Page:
When director Christine Taylor started the Auburn Community Players in 2011, she had no idea where the program would head. But this past weekend, with 48 young actors performing three sold out shows to over 450 people, she could be proud of what ACP has become.

“This is the first time we did not have tickets to offer the general public” said Taylor between shows Saturday night. Tickets were free, and were made available to families at the end of the first week of the program. By the following Monday, all three performances had sold out. “It was a scramble even getting some of the kids’ parents seats!” Taylor added.

In the end, all the families and many friends and relatives were accommodated, and they were treated to a wonderful rendition of Willy Wonka.

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Students learn a song on the first day of the summer theater program.

The ACP Summer Theater workshop is a two week program for students in fourth to eighth grade. The program has grown significantly each year, with Taylor actually having to turn kids away this season. “It kills me to say no” said Taylor. “Wonka has a huge cast and it’s flexible with the ensembles. I can have lots of Oompa Loompas. But this was about our limit.”

During those two weeks, students learn lines, learn songs, learn dances, work with a music director (John Eldridge), work with choreographers (Jackie Johnson and Caitlyn Foley), make props with production assistants Taylor Plumley, Kayla Granger and a host of parent volunteers, and even build sets.

From the audience point of view, just moments into the performance, you forgot that the show was pulled together in two weeks, and you forgot you were watching a bunch of kids. John Nichols playing Willy Wonka did a wonderful job capturing the reclusive and mischievous Wonka. DJ Brigham as Charlie was perfect to portray the innocent Charlie Bucket. Of course, you can’t have Charlie without Uncle Joe – played by Jacob Baronas.

Especially impressive were the Golden Ticket winners: Augustus Gloop, Veruca Salt, Violet Beauregarde, and Mike Teavee, along with their “parents”, who assumed the roles and the accents surprisingly well. The overeating Gloop played by Adam Plumley and his “mother”, played by Gabrielle Berthiaume, were thoroughly entertaining as the German winners. Haley Norris played gum chewing Violet Beauregarde with

The performers take a bow after their performance Saturday afternoon.

The performers take a bow after their performance Saturday afternoon.

Alyssa Sarkisian playing Mrs. Beauregarde. Norris was a bundle of energy with her spunky southern accent.

Madison Poshkus was almost too believable as the spoiled rotten Veruca Salt. Her piercing pleas in the song, “I Want it Now” were true to the movie, and her singing was eerily similar to the original Willy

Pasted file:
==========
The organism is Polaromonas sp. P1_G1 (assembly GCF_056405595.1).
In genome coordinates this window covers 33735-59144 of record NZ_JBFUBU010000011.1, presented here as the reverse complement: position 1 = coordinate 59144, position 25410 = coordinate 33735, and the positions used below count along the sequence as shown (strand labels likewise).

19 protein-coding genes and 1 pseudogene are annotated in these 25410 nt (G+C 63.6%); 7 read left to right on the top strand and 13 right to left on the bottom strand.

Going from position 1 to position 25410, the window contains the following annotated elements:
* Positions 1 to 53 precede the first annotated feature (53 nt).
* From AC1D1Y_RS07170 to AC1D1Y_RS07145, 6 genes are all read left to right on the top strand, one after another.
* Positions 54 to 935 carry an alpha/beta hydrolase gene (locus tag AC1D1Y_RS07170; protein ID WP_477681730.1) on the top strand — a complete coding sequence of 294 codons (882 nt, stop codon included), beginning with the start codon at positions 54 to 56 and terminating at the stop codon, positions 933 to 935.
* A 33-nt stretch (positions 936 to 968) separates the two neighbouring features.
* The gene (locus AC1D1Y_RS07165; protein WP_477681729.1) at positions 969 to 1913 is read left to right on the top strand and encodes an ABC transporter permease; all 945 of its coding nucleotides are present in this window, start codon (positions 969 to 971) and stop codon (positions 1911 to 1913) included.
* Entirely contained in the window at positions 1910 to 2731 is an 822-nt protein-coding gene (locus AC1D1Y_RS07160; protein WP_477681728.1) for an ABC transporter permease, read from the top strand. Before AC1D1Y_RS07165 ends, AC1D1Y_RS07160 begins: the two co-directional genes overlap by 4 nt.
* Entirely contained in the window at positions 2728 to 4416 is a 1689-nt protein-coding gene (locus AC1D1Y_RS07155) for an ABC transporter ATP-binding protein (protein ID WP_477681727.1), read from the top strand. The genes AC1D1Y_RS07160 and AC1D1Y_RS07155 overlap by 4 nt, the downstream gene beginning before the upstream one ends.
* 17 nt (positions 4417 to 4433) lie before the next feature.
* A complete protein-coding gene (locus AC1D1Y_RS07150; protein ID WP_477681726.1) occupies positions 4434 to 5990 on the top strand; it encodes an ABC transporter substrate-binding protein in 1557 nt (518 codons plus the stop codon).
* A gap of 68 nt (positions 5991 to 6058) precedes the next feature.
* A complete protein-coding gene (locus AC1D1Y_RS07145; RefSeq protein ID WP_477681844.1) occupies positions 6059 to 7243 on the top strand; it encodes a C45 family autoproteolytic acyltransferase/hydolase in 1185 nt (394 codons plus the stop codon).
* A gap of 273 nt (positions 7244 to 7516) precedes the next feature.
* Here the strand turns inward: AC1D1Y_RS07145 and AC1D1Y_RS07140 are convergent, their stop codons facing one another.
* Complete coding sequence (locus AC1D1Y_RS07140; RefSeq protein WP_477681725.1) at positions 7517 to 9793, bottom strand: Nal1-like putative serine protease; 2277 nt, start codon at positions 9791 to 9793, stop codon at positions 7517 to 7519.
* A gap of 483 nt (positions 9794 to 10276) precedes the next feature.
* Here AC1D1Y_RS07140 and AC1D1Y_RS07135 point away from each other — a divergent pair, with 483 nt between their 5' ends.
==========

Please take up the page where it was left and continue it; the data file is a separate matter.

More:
Wonka soundtrack. Colin Cunningham as Mr. Salt provided two of the lighter moments of the show as he shined during the winner’s interview with reporter Quinneous Trout (Quinne Masiello), and again diving down the slide after Veruca in the squirrel room scene. (Interestingly, the play is more closely tied to the Roald Dahl novel, “Charlie and the Chocolate Factory”, than to the movie version, “Willy Wonka and the Chocolate Factory”. There are no geese in the play or the book, there are walnut-cracking squirrels instead.)

Luke LaBonte played the television-addicted Mike Teavee, and was appropriately rude and ill-tempered (a role he would be well-advised not to reprise at home), and Emma Vokes as Mrs. Teavee gave a wonderful performance as the flustered but enabling mother.

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The 28 Oompa Loompas provided a powerful sound on the Great Hall as they sang each Oompla Loompa song.  Dressed in crazy hats and tie-dye shirts they made themselves during the workshop, they were quite a sight taking over the stage after each contestant faltered and was whisked away by the Oompa Loompas.

For some of these performers, Willy Wonka was one of many shows in which they have performed, while for others this was the first.  Regardless of experience, it was a great experience for all of the 48 participants.  They in turn provided a great experience for the more than 450 people who came out to watch the three shows this weekend.

 

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If you missed Willy Wonka, it may be some consolation that the Auburn Community Players teen summer theater program will be performing “Schoolhouse Rock” based on the popular 1970s cartoon series.  There are two free performances, Thursday, July 31 at 6pm and Friday, August 1 at 6pm.  Both shows are being held at the Riley-Pappas Pavilion at the Pappas Recreation Complex.

Rumor also has it that ACP – after taking last fall off – may be working a holiday show for this year.  In the past, ACP performed Dickens’ “A Christmas Carol” and “The Best Christmas Pageant Ever”.  ACP is open to anyone who would like to perform, and the fall shows are open to all ages, not just students.  Keep an eye out for future announcements.